Vaccines the easy scapegoats
One of the problems with the current and evolving discussion within within the global health community and the media about the Zika virus (… Have you seen all those cockeyed, sensationalistic headlines?) is the assumption that the virus is dangerous and we should all be worried about its spread. This is similar to what has occurred with the poliovirus. The fact is that the vast portion of the people who have either of these two viruses exhibit no symptoms or have very mild symptoms.
In the case of polio, 95% of the people who have the poliovirus show no symptoms at all.1 Less than 1% of those who have the poliovirus will develop any sort of paralysis, and of those small number of cases less than 10% result in death.2 The vast number of people who have the poliovirus just go about their daily lives as if nothing. Still, the poliovirus has been made out to be a monster which we must attack and destroy.
Is it possible that we may be doing the same thing now with Zika, and are unnecessarily overreacting out of a sense of fear of the unknown? Brazil’s President Dilma Rousseff has already publicly declared war on Zika and the mosquitoes that carry the virus.
We must wage war against the Aedes aegypti, the vector of dengue, of chikungunya and of Zika.
While we do not have a vaccine against the Zika virus, the war must be concentrated on the elimination of breeding grounds for the mosquito. Getting rid of Zika is the responsibility of all of us.3
And yet, about 80% of people who have Zika will not develop symptoms. According to the U.S. Centers for Disease Control and Prevention, only about one out of every five people infected with the virus will become ill, and the illness is usually “mild with symptoms lasting for several days to a week.”4 The most common symptoms of the virus are “fever, rash, joint pain, or conjunctivitis (red eyes).”4 Hardly something monstrous to fear—much less declare war on.
The media, along with many within the scientific, medical and public health communities, have irresponsibly pushed the idea that a virus is like a terrorist—something threatening that we must attack and destroy before it attacks and kills us. The same thoroughly unscientific mentality has been disseminated widely with regard to bacteria, disease, and fever.
The truth is that we carry lots of viruses within us all the time, and they don’t harm us in the least bit. And some of them actually do good things for us. “Viruses, like bacteria, can be important beneficial microbes in human health and in agriculture,”5 notes Marilyn Roossinck, PhD, who is a professor of Plant Pathology and Environmental Microbiology and Biology at Pennsylvania State University at University Park.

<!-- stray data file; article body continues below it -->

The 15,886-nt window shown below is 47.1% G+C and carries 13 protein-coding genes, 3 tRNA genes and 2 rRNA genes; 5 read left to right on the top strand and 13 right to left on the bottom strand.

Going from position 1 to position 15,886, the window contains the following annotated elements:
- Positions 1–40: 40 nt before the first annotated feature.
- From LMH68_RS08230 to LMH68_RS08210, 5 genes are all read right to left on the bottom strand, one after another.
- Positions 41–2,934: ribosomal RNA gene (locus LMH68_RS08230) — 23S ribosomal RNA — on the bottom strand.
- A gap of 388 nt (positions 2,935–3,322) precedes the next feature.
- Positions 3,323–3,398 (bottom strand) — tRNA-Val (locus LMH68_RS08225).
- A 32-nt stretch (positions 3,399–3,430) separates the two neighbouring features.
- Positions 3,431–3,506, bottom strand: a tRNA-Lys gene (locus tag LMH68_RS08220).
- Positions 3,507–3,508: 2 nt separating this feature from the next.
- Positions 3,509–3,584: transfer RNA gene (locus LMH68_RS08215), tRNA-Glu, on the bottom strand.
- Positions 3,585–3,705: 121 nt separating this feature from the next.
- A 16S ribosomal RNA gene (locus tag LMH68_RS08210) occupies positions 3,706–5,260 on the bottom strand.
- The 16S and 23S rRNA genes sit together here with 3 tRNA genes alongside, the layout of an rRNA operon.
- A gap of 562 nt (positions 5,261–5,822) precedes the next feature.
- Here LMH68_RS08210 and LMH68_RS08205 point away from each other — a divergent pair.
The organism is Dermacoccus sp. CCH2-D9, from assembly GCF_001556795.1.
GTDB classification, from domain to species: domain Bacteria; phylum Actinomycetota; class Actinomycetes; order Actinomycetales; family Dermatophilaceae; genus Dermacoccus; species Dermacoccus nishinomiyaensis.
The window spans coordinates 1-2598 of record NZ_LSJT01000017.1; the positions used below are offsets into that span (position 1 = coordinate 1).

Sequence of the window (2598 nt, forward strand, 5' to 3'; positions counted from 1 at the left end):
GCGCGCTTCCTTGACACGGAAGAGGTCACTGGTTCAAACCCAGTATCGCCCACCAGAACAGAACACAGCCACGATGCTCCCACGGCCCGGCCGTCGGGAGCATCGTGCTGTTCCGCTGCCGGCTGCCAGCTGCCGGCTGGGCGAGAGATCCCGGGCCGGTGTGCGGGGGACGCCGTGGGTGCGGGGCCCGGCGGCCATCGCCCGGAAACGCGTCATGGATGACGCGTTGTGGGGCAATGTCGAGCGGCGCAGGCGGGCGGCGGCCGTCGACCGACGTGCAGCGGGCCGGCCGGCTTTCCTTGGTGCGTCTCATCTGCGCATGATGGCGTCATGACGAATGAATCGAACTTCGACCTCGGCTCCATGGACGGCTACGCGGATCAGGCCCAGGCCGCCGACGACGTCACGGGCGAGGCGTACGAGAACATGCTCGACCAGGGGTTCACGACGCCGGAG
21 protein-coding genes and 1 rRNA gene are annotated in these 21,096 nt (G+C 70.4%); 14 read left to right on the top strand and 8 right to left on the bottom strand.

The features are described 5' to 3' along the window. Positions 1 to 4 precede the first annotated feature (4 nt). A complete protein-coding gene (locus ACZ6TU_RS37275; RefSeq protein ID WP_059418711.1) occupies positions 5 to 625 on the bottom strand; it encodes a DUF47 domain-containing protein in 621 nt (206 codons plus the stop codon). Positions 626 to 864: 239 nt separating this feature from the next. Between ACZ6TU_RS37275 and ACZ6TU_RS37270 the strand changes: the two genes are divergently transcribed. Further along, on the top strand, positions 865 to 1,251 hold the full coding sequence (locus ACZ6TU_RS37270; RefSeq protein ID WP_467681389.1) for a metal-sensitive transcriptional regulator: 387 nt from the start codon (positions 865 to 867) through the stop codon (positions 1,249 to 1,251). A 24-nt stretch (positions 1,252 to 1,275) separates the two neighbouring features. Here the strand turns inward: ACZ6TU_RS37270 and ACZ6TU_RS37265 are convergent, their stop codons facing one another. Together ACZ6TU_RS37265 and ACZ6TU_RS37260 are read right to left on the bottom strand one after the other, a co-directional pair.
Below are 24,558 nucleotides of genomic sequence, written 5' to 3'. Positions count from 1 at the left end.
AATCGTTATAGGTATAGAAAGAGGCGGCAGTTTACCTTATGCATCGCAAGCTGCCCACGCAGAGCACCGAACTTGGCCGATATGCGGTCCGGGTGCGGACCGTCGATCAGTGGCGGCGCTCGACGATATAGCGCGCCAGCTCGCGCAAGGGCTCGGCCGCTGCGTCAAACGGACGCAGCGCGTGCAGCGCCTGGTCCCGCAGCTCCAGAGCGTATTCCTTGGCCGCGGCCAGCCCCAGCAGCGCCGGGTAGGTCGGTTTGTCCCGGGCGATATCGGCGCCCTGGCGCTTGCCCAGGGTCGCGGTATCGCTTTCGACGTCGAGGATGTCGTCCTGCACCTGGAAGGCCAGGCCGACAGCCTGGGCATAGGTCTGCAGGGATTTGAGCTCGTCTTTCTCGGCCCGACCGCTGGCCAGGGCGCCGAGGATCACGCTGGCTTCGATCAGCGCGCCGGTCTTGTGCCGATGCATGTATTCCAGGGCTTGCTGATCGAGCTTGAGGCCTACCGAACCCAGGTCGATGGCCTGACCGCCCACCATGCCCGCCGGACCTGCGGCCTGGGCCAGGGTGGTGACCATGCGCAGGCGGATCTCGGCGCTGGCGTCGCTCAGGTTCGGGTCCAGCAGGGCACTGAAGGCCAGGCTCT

Viruses are beyond a doubt the coolest things I have ever encountered. They do truly amazing things with very little genetic information. I was always a little disturbed at the bad rap they get, so it was very exciting for me to find good ones.5
Take, for example, what chiropractor Ben Kim of Toronto, Canada says about the viruses that cause the common cold and the flu. According to Dr. Kim:
By and large, the viruses that cause the common cold and the flu infect mainly your weakest cells; cells that are already burdened with excessive waste products and toxins are most likely to allow viruses to infect them. These are cells that you want to get rid of anyway, to be replaced by new, healthy cells. So in the big scheme of things, a cold or flu is a natural event that can allow your body to purge itself of old and damaged cells that, in the absence of viral infection, would normally take much longer to identify, destroy, and eliminate.6
While we don’t know nearly as much about viruses as we do bacteria, the assumption that having a virus is an inherently bad thing is a false one, and clearly not based on science.
So instead of almost exclusively posing questions to public health officials and medical researchers involved in the Zica-microcephaly global health emergency such as “Do we know what’s causing the spread of the Zika virus?” and “What can we do to combat it?” … questions that assume we have correctly identified the enemy and must now engage and defeat it by all means possible, perhaps the media might consider thinking out of the box a little.
Maybe mix it up a bit with questions like… “Why are we assuming that Zika is any threat to us at all?” and “What other things going on in Brazil could be causing the epidemic of microcephaly there?” Or even… “Have many of the microcephaly cases in Brazil been misdiagnosed, and thus is there an epidemic there at all?”
Not everything bad that happens in the world is due to a virus.